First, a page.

De Hoop is the perfect setting to nurture present-moment awareness.

Clockwise from top: Young eland wander along the vlei’s shore; doing yoga in the open air stimulates the senses; the Melkkamer homestead dates from the late 1800s.

so many young people on retreat? “For many of our generation, the concept of success is closely connected to personal growth and freedom, including regular travel adventures. It’s about making a conscious effort to create regular minisabbaticals for yourself. A yoga retreat is a perfect way to do this: it offers more than just a holiday. Yoga has transformative power, I’ve experienced it in my own

life and I love to share it with others.” While the weekend’s buzz is mostly about yoga, meditation and healthy lifestyle choices, treats include an enchanting sundowner cruise on the vlei at the golden hour, followed by a potjiekos event around the boma fire. Our final evening at De Hoop is overlooked by a full moon and we relish the quiet, still space inside of us. /

TRIP PLANNER Conservation fee R40 an overnight guest, R20 a child, free with a Wild Card. Accommodation Vlei Cottage is one of three Melkkamer houses for self-catering. R4 394 a night for one to eight people. Book with De Hoop Collection 021-4224522, www.dehoopcollection.com A stay at Lekkerwater includes accommodation, all meals, local drinks and daily activities. From R2 950 a person a night. For more information and to book, go to www.naturalselection.travel. 70 WILD SPRING 2019

Contact De Hoop Nature Reserve CMYK (4-COLOUR) 028-542-1114 Yoga retreat Email info@yogaspirit.co.za PRIMARY LOGO - always use as first choice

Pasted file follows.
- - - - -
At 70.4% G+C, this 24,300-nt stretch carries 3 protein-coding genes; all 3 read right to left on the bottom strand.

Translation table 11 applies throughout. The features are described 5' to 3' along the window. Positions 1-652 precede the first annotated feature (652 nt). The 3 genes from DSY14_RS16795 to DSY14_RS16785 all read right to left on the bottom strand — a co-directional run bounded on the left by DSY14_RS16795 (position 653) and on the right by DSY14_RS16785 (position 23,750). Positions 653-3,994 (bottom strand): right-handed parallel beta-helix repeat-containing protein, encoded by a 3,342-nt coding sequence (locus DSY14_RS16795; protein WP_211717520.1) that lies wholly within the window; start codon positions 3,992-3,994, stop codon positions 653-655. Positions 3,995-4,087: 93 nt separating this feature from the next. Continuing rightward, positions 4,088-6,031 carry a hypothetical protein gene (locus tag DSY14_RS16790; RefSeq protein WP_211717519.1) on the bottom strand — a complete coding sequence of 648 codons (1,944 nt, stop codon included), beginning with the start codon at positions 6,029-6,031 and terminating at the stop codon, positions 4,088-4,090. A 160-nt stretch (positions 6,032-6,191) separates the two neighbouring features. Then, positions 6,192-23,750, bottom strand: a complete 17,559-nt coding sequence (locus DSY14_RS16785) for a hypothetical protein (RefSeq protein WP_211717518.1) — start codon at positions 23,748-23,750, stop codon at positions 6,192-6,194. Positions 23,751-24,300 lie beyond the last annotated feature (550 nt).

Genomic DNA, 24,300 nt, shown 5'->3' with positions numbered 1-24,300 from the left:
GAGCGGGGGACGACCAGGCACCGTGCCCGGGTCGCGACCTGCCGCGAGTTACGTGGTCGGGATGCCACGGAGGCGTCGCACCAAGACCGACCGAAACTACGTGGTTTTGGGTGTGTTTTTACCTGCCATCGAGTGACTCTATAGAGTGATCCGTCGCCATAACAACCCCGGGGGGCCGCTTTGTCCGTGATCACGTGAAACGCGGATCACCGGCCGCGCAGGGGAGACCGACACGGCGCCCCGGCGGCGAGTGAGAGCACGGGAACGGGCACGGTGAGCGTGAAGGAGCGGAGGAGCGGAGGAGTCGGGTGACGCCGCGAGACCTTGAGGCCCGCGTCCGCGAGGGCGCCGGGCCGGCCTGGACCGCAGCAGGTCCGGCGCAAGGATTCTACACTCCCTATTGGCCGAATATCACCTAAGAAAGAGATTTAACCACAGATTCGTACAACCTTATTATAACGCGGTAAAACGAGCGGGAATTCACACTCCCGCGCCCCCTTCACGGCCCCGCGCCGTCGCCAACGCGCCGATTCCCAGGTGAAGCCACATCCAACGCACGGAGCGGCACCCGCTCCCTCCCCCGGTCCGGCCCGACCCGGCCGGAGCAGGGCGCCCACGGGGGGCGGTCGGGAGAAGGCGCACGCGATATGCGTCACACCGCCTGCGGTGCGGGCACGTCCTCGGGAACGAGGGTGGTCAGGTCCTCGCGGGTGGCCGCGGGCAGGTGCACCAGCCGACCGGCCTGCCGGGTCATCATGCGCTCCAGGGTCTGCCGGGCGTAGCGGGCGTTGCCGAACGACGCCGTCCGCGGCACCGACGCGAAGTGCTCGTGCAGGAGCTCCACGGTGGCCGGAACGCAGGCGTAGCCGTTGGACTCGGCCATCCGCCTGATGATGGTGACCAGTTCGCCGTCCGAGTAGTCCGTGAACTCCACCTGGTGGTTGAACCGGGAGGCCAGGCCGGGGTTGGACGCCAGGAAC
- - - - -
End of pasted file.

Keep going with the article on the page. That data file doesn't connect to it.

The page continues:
De Hoop is three hours from Cape Town, in the Overberg.


WASTE NOT, WANT NOT Have you noticed that your Wild Card has ‘Earth’ printed on it? By supporting green initiatives, you can be a responsible Wild Card member and help preserve the wild. By Hlengiwe Magagula


itter is always nasty but especially so in nature reserves. For park authorities waste management is a headache. Not merely unsightly but a danger to wildlife. Non-biodegradable waste remains an environmental hazard for decades, centuries even. We are an army seven million strong in the battle to protect our conservation areas. That’s how many people visit our parks each year. To help keep them pristine takes only small decisions. Despite best human endeavours, it’s hard


to design baboon-proof bins that can be used by all park visitors, including children and the elderly. This means litter is often scattered by primate hands and birdy beaks. The best way you can help is to take your waste home and dispose of it there. Coastal parks are especially vulnerable to waste pollution and need special care. One of the most popular is Garden Route National Park, which has a focus on preventing degradation of ocean waters. As well as constant monitoring of Knysna estuary for E. coli pollution, the park campaigns to